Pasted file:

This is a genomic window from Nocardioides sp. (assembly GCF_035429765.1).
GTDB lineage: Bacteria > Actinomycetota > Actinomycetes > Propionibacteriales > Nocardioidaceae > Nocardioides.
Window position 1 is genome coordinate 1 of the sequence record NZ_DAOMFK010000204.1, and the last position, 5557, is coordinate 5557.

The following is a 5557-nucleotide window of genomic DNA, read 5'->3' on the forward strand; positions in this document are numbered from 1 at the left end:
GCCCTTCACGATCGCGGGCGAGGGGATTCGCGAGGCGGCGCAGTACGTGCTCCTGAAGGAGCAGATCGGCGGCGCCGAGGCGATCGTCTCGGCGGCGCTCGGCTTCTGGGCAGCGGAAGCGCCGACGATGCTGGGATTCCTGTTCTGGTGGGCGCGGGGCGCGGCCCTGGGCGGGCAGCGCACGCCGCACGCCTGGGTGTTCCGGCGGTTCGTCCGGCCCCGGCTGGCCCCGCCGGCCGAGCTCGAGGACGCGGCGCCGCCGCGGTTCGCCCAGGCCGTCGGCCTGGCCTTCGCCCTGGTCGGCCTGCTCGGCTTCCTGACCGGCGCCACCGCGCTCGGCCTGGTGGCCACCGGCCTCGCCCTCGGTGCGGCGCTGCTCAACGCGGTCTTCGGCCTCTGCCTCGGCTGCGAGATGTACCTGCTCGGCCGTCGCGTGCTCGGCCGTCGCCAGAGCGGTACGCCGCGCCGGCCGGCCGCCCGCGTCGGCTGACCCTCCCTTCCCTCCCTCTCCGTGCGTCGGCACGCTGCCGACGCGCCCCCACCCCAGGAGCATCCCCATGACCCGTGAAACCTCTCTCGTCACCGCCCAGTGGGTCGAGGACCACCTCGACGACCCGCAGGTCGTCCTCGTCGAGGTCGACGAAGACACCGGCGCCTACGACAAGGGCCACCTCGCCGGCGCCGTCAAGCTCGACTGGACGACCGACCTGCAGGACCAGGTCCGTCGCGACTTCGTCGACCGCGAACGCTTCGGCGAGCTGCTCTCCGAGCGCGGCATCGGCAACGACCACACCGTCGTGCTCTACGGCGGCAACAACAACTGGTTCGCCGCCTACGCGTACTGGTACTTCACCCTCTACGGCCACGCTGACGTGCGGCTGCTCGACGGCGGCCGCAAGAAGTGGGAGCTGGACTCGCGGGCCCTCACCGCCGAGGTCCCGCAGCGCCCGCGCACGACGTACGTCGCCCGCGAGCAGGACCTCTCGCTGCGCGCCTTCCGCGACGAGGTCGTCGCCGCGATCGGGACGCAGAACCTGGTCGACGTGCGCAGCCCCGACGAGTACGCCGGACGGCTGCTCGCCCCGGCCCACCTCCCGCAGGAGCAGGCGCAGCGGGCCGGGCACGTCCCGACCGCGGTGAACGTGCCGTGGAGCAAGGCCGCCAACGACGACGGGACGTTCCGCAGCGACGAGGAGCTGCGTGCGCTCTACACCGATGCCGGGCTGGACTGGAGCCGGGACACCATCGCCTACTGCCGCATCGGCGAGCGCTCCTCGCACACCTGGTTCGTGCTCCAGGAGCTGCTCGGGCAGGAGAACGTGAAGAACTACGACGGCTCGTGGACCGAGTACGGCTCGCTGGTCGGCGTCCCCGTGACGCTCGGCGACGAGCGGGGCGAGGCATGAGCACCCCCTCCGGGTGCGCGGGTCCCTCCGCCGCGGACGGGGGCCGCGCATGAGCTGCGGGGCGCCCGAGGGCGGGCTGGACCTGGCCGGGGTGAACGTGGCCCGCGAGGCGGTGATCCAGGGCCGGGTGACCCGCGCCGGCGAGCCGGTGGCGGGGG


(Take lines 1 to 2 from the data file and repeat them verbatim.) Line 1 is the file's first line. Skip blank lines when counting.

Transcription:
This is a genomic window from Nocardioides sp. (assembly GCF_035429765.1).
GTDB lineage: Bacteria > Actinomycetota > Actinomycetes > Propionibacteriales > Nocardioidaceae > Nocardioides.